Enterprise Reporter Davis Harper reached out to candidates vying for California’s Congressional District 4 with questions about various issues in the district and country.
Democratic nominee and tech company founder Brynne Kennedy is looking to uproot five-term incumbent Rep. Tom McClintock.
District 4 comprises Alpine, Amador, Calaveras, El Dorado, Mariposa and Tuolumne counties, along with the majority of Placer County and portions of Fresno, Madera and Nevada counties.
In the 2020 primary, McClintock won the popular vote over Kennedy by roughly 11 points.
Per Ballotpedia, the race has been deemed “likely Republican” by The Cook Political Report and Sabato's Crystal Ball, two independent, nonpartisan newsletters. That indicates that although one party has a clear edge, an upset is possible.
By contrast, Inside Elections with Nathan L. Gonzalez has determined the race to be leaning “Solid Republican.”
With nearly $2.3 million in contributions, Kennedy has outraised McClintock by more than $400,000.
That said, McClintock was outraised twofold by his 2018 Democratic challenger, Jessica Morse, and he still won by 8% – albeit, his most narrow margin of victory in a decade, per the Sac Bee.
Below are the candidates’ responses to questions sent by the Enterprise.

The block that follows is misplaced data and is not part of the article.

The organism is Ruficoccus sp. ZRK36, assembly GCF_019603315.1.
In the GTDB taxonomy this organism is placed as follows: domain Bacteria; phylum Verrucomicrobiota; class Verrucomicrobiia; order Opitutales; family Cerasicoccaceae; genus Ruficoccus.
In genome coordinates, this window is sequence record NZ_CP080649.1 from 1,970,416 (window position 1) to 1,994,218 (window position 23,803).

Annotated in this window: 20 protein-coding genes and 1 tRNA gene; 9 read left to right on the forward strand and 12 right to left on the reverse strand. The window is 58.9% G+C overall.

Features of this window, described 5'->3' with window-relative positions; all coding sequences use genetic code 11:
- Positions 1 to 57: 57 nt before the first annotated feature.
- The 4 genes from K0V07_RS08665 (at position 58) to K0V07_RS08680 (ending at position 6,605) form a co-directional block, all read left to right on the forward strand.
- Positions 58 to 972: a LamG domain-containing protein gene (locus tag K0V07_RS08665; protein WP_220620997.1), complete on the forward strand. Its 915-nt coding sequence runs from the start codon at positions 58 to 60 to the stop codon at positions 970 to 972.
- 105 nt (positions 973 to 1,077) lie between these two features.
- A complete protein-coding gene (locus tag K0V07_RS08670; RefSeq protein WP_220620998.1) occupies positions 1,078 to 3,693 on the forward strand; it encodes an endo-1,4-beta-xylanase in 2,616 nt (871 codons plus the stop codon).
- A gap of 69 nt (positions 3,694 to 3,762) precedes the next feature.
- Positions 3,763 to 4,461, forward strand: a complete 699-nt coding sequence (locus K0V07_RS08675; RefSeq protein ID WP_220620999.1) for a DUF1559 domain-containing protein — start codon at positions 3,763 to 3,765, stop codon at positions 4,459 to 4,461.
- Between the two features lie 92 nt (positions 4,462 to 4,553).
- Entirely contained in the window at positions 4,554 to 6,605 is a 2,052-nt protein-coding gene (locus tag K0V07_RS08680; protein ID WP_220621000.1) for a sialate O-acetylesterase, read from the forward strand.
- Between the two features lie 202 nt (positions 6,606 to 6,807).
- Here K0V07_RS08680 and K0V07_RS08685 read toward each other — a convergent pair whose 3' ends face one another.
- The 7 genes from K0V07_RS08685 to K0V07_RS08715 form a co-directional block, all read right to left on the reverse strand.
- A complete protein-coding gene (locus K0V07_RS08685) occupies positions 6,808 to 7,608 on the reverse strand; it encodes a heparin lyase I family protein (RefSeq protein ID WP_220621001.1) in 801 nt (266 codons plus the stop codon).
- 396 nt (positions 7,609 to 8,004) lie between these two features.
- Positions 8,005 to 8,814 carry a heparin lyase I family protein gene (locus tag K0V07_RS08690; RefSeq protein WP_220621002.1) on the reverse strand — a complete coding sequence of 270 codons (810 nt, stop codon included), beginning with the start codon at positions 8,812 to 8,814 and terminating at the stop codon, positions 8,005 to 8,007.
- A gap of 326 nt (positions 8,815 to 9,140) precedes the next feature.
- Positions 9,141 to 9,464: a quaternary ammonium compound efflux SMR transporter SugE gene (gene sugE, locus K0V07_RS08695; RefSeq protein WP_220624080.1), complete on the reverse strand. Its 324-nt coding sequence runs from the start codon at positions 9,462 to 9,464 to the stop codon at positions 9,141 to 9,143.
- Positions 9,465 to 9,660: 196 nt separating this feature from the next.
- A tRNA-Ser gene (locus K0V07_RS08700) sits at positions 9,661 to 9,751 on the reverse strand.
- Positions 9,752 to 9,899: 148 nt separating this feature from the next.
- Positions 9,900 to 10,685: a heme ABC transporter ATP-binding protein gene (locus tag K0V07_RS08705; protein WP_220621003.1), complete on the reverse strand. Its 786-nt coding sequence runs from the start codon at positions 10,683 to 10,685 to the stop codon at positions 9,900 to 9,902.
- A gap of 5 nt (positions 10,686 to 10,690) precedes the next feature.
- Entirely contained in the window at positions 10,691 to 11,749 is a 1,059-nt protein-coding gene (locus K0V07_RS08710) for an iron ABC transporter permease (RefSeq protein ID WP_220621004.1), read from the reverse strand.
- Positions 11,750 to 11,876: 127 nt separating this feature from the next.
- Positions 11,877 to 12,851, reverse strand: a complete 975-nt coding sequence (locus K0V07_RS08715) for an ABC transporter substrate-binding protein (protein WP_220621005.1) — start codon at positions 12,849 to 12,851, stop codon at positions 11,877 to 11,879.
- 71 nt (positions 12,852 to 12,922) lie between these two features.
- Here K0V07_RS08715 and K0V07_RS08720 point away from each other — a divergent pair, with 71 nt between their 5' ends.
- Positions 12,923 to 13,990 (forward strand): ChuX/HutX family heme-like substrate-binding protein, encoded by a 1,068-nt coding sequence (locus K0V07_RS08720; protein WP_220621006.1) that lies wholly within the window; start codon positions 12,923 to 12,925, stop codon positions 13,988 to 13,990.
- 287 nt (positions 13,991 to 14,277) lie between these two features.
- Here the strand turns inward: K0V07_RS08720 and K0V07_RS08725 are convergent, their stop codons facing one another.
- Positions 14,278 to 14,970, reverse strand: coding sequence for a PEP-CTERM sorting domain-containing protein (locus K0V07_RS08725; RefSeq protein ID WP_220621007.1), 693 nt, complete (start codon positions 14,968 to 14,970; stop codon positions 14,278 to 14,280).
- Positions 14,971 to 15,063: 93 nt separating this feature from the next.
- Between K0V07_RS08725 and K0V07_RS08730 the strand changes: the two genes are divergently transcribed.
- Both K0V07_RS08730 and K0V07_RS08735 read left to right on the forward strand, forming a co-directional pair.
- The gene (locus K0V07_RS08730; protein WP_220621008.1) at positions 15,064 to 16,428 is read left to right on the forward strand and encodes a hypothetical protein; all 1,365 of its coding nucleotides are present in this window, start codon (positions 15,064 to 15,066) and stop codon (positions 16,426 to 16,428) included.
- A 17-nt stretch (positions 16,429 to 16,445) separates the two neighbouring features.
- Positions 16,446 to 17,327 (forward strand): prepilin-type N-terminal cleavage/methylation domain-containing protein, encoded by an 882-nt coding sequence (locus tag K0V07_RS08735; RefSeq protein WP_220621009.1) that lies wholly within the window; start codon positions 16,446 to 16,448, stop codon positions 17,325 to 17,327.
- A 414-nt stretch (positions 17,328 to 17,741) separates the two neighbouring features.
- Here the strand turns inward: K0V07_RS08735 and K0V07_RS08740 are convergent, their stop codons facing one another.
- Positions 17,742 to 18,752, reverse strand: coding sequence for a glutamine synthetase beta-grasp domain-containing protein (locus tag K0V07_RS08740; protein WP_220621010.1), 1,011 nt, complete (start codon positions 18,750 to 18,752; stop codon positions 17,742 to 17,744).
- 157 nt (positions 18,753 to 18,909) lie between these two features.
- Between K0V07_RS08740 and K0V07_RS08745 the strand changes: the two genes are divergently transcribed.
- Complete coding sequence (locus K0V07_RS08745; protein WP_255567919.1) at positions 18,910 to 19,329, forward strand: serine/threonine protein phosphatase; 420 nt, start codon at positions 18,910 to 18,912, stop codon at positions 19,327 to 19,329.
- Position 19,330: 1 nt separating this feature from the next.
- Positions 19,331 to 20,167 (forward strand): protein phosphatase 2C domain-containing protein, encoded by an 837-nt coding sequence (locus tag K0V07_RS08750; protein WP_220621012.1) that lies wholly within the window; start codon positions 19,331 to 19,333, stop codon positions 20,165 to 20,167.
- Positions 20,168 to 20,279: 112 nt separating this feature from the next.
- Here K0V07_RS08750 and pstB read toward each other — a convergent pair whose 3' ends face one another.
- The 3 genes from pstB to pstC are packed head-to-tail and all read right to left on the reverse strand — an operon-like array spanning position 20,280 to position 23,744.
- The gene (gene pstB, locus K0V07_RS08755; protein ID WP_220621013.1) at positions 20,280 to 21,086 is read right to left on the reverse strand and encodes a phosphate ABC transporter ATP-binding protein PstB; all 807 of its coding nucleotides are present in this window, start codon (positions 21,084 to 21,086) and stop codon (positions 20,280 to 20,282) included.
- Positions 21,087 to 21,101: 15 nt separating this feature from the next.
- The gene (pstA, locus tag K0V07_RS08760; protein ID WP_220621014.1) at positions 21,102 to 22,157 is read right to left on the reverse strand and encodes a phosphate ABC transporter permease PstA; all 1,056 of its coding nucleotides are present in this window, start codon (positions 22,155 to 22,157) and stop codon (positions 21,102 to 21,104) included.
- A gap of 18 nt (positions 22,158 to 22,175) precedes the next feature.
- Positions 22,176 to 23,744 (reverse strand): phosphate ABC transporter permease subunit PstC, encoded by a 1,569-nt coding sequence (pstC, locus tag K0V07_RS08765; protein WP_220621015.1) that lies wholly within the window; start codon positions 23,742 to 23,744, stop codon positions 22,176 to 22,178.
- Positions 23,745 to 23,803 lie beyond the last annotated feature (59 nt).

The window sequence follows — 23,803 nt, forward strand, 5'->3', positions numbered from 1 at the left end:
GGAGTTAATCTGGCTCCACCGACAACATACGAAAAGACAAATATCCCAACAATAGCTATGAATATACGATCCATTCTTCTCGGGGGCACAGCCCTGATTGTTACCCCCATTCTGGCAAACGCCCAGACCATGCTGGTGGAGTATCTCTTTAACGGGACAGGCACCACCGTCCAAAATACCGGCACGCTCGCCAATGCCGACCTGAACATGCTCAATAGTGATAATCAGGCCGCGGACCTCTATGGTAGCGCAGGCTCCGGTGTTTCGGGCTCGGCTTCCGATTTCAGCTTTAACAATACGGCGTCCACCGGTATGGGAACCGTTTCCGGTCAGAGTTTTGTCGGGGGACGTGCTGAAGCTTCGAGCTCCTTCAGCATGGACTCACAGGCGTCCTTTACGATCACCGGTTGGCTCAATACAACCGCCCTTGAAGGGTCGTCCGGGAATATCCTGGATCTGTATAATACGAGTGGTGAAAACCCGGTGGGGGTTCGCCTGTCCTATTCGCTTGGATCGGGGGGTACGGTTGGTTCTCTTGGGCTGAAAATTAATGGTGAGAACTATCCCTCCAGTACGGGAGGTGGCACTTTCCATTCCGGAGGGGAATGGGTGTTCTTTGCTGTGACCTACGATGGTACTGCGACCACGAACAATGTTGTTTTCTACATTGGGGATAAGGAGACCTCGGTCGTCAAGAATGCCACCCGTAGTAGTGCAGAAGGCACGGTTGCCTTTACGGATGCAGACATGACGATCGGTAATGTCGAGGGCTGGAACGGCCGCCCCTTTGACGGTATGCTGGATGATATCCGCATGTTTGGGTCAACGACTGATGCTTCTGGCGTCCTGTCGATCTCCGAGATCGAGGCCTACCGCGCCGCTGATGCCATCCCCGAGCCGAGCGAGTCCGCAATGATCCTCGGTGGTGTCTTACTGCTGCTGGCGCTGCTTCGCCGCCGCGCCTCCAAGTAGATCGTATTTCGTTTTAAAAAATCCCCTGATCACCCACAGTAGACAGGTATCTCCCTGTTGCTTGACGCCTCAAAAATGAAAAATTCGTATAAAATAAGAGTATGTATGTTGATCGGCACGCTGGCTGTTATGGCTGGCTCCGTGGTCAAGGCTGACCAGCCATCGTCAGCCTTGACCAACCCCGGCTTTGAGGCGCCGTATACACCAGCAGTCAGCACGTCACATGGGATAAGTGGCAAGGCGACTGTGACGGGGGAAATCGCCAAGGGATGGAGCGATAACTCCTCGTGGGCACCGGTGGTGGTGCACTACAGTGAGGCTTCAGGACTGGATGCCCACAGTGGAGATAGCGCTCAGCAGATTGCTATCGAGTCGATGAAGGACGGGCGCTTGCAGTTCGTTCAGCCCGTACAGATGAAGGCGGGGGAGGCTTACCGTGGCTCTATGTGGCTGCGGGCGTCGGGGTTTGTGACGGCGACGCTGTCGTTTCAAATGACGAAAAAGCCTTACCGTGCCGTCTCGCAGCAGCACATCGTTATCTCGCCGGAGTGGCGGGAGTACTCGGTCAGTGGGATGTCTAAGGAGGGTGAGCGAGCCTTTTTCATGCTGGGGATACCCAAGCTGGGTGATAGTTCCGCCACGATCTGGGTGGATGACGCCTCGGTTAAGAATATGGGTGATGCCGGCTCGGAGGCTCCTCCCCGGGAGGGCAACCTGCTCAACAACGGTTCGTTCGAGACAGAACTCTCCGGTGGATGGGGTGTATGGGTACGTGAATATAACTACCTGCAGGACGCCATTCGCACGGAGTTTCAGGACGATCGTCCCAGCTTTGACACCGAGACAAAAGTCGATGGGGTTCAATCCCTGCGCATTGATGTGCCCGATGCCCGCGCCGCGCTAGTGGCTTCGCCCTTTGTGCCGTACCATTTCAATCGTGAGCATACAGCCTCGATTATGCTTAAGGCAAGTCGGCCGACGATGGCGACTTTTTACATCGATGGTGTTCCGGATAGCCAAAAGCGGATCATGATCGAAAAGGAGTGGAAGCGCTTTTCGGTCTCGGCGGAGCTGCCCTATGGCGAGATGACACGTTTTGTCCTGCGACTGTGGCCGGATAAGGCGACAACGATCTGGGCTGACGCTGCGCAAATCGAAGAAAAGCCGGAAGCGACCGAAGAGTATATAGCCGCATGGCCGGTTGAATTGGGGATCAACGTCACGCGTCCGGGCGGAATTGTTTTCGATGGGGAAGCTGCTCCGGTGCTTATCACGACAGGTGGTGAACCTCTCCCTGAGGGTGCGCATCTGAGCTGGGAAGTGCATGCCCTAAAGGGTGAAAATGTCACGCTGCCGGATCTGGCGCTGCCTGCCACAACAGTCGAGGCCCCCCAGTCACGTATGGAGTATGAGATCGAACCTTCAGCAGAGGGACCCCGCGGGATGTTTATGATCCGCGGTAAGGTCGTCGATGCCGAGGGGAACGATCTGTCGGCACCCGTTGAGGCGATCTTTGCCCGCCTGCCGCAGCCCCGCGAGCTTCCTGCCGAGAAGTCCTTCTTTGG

1. What would your top priority be in 2021 if elected to the House of Representatives? Why is this important to residents of California’s District 4, in particular?
McClintock: Lifting the devastating lockdowns and restoring our economy must be the focus of the next Congress.
Less than a year ago, we were enjoying the greatest economic expansion in our lifetimes, with the lowest unemployment rate in 50 years. In Trump’s first three years, average wages grew five times faster than in Obama’s eight years. This wasn’t by accident – it was because a Republican administration and Congress enacted the largest combined tax and regulatory relief in our nation’s history.
My fight for these reforms is reflected in the fact that Citizens Against Government Waste, the National Taxpayers Union and the National Federation of Independent Business have consistently rated me one of the best votes in Congress – and in many years, the best vote in Congress.
In this next session, I intend to continue to defend taxpayers against profligate spending and wasteful programs and to defend small businesses against stifling regulations. I will continue to press for a balanced budget amendment, my Default Prevention Act (that twice passed the House) to protect the nation’s credit, and reforms to restore social security to solvency and place our national government back on the course to balance.